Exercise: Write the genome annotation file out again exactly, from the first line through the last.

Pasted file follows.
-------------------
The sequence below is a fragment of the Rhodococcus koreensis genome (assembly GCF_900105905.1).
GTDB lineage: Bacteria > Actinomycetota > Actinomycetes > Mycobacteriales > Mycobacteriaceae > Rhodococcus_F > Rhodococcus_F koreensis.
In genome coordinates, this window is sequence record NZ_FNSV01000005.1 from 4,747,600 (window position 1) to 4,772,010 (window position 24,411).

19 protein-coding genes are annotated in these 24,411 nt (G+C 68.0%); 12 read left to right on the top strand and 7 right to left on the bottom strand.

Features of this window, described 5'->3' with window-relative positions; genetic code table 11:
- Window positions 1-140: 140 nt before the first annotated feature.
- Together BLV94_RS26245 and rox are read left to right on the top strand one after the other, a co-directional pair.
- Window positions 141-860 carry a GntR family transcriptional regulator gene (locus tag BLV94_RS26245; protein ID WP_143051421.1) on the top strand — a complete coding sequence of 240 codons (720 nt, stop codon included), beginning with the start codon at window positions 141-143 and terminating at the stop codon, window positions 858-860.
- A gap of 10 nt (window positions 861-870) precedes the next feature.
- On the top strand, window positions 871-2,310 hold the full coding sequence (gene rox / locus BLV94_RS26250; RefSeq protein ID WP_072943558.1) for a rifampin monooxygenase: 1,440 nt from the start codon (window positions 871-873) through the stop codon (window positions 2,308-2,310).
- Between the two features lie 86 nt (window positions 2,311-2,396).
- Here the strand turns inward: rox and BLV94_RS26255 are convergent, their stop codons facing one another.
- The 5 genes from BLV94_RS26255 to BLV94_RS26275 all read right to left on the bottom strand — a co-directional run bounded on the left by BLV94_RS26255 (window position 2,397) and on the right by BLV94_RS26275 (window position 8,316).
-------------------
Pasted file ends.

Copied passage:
The sequence below is a fragment of the Rhodococcus koreensis genome (assembly GCF_900105905.1).
GTDB lineage: Bacteria > Actinomycetota > Actinomycetes > Mycobacteriales > Mycobacteriaceae > Rhodococcus_F > Rhodococcus_F koreensis.
In genome coordinates, this window is sequence record NZ_FNSV01000005.1 from 4,747,600 (window position 1) to 4,772,010 (window position 24,411).

19 protein-coding genes are annotated in these 24,411 nt (G+C 68.0%); 12 read left to right on the top strand and 7 right to left on the bottom strand.

Features of this window, described 5'->3' with window-relative positions; genetic code table 11:
- Window positions 1-140: 140 nt before the first annotated feature.
- Together BLV94_RS26245 and rox are read left to right on the top strand one after the other, a co-directional pair.
- Window positions 141-860 carry a GntR family transcriptional regulator gene (locus tag BLV94_RS26245; protein ID WP_143051421.1) on the top strand — a complete coding sequence of 240 codons (720 nt, stop codon included), beginning with the start codon at window positions 141-143 and terminating at the stop codon, window positions 858-860.
- A gap of 10 nt (window positions 861-870) precedes the next feature.
- On the top strand, window positions 871-2,310 hold the full coding sequence (gene rox / locus BLV94_RS26250; RefSeq protein ID WP_072943558.1) for a rifampin monooxygenase: 1,440 nt from the start codon (window positions 871-873) through the stop codon (window positions 2,308-2,310).
- Between the two features lie 86 nt (window positions 2,311-2,396).
- Here the strand turns inward: rox and BLV94_RS26255 are convergent, their stop codons facing one another.
- The 5 genes from BLV94_RS26255 to BLV94_RS26275 all read right to left on the bottom strand — a co-directional run bounded on the left by BLV94_RS26255 (window position 2,397) and on the right by BLV94_RS26275 (window position 8,316).